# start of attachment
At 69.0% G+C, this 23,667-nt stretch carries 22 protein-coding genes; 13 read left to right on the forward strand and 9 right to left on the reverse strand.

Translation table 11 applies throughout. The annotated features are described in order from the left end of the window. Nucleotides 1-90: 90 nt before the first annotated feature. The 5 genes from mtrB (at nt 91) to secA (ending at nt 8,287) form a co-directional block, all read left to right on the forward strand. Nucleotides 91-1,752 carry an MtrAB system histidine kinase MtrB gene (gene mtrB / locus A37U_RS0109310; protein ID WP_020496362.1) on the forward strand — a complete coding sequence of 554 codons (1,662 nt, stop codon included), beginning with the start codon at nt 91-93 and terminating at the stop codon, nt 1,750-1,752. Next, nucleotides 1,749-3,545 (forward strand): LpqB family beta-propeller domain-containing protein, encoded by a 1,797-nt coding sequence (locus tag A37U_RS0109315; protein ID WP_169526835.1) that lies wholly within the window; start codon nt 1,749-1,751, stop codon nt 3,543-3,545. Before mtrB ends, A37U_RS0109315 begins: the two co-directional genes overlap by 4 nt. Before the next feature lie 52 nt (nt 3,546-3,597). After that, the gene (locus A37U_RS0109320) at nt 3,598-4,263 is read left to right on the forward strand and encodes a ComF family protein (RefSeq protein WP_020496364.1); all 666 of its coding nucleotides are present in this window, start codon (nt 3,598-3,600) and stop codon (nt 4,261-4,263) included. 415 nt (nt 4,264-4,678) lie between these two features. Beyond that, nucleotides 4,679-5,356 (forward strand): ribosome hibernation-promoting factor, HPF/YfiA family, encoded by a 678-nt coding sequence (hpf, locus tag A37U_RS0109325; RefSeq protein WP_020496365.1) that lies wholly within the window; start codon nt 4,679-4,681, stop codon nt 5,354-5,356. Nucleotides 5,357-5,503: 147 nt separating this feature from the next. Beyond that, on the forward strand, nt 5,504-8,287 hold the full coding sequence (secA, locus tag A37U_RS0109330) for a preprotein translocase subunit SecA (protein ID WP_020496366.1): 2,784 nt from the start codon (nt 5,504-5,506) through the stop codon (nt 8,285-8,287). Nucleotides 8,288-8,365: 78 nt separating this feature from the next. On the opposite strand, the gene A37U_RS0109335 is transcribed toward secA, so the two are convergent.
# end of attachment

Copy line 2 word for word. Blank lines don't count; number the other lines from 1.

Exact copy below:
Translation table 11 applies throughout. The annotated features are described in order from the left end of the window. Nucleotides 1-90: 90 nt before the first annotated feature. The 5 genes from mtrB (at nt 91) to secA (ending at nt 8,287) form a co-directional block, all read left to right on the forward strand. Nucleotides 91-1,752 carry an MtrAB system histidine kinase MtrB gene (gene mtrB / locus A37U_RS0109310; protein ID WP_020496362.1) on the forward strand — a complete coding sequence of 554 codons (1,662 nt, stop codon included), beginning with the start codon at nt 91-93 and terminating at the stop codon, nt 1,750-1,752. Next, nucleotides 1,749-3,545 (forward strand): LpqB family beta-propeller domain-containing protein, encoded by a 1,797-nt coding sequence (locus tag A37U_RS0109315; protein ID WP_169526835.1) that lies wholly within the window; start codon nt 1,749-1,751, stop codon nt 3,543-3,545. Before mtrB ends, A37U_RS0109315 begins: the two co-directional genes overlap by 4 nt. Before the next feature lie 52 nt (nt 3,546-3,597). After that, the gene (locus A37U_RS0109320) at nt 3,598-4,263 is read left to right on the forward strand and encodes a ComF family protein (RefSeq protein WP_020496364.1); all 666 of its coding nucleotides are present in this window, start codon (nt 3,598-3,600) and stop codon (nt 4,261-4,263) included. 415 nt (nt 4,264-4,678) lie between these two features. Beyond that, nucleotides 4,679-5,356 (forward strand): ribosome hibernation-promoting factor, HPF/YfiA family, encoded by a 678-nt coding sequence (hpf, locus tag A37U_RS0109325; RefSeq protein WP_020496365.1) that lies wholly within the window; start codon nt 4,679-4,681, stop codon nt 5,354-5,356. Nucleotides 5,357-5,503: 147 nt separating this feature from the next. Beyond that, on the forward strand, nt 5,504-8,287 hold the full coding sequence (secA, locus tag A37U_RS0109330) for a preprotein translocase subunit SecA (protein ID WP_020496366.1): 2,784 nt from the start codon (nt 5,504-5,506) through the stop codon (nt 8,285-8,287). Nucleotides 8,288-8,365: 78 nt separating this feature from the next. On the opposite strand, the gene A37U_RS0109335 is transcribed toward secA, so the two are convergent.